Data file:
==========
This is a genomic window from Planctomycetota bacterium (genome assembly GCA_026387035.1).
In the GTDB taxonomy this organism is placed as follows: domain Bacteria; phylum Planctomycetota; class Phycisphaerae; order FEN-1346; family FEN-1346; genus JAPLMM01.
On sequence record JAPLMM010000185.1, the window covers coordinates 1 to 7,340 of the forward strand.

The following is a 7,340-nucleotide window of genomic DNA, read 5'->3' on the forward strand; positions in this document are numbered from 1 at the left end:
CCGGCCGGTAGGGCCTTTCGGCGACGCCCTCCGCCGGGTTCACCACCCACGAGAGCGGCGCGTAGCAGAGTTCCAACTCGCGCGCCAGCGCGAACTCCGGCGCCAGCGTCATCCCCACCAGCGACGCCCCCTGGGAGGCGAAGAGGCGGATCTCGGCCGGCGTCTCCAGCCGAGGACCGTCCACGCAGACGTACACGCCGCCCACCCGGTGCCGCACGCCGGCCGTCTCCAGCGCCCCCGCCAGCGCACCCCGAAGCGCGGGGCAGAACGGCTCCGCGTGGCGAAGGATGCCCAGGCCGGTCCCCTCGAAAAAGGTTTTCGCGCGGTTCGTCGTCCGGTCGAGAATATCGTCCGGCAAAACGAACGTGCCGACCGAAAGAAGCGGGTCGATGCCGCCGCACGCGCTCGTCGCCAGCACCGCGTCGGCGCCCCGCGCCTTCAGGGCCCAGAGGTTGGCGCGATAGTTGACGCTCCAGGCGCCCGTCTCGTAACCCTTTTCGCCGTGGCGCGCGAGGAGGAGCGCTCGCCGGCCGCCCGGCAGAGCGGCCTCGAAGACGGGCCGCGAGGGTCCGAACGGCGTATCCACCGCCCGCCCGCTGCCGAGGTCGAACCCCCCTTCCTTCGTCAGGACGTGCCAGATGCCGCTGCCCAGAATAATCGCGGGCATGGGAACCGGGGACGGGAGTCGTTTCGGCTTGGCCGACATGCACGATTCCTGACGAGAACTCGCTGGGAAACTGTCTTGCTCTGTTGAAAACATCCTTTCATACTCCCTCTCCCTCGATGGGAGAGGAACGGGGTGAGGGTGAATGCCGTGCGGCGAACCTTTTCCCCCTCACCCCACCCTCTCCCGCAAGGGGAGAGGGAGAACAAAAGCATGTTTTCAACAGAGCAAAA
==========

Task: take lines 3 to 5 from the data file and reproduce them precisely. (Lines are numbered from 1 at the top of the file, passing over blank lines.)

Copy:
On sequence record JAPLMM010000185.1, the window covers coordinates 1 to 7,340 of the forward strand.

The following is a 7,340-nucleotide window of genomic DNA, read 5'->3' on the forward strand; positions in this document are numbered from 1 at the left end:
CCGGCCGGTAGGGCCTTTCGGCGACGCCCTCCGCCGGGTTCACCACCCACGAGAGCGGCGCGTAGCAGAGTTCCAACTCGCGCGCCAGCGCGAACTCCGGCGCCAGCGTCATCCCCACCAGCGACGCCCCCTGGGAGGCGAAGAGGCGGATCTCGGCCGGCGTCTCCAGCCGAGGACCGTCCACGCAGACGTACACGCCGCCCACCCGGTGCCGCACGCCGGCCGTCTCCAGCGCCCCCGCCAGCGCACCCCGAAGCGCGGGGCAGAACGGCTCCGCGTGGCGAAGGATGCCCAGGCCGGTCCCCTCGAAAAAGGTTTTCGCGCGGTTCGTCGTCCGGTCGAGAATATCGTCCGGCAAAACGAACGTGCCGACCGAAAGAAGCGGGTCGATGCCGCCGCACGCGCTCGTCGCCAGCACCGCGTCGGCGCCCCGCGCCTTCAGGGCCCAGAGGTTGGCGCGATAGTTGACGCTCCAGGCGCCCGTCTCGTAACCCTTTTCGCCGTGGCGCGCGAGGAGGAGCGCTCGCCGGCCGCCCGGCAGAGCGGCCTCGAAGACGGGCCGCGAGGGTCCGAACGGCGTATCCACCGCCCGCCCGCTGCCGAGGTCGAACCCCCCTTCCTTCGTCAGGACGTGCCAGATGCCGCTGCCCAGAATAATCGCGGGCATGGGAACCGGGGACGGGAGTCGTTTCGGCTTGGCCGACATGCACGATTCCTGACGAGAACTCGCTGGGAAACTGTCTTGCTCTGTTGAAAACATCCTTTCATACTCCCTCTCCCTCGATGGGAGAGGAACGGGGTGAGGGTGAATGCCGTGCGGCGAACCTTTTCCCCCTCACCCCACCCTCTCCCGCAAGGGGAGAGGGAGAACAAAAGCATGTTTTCAACAGAGCAAAA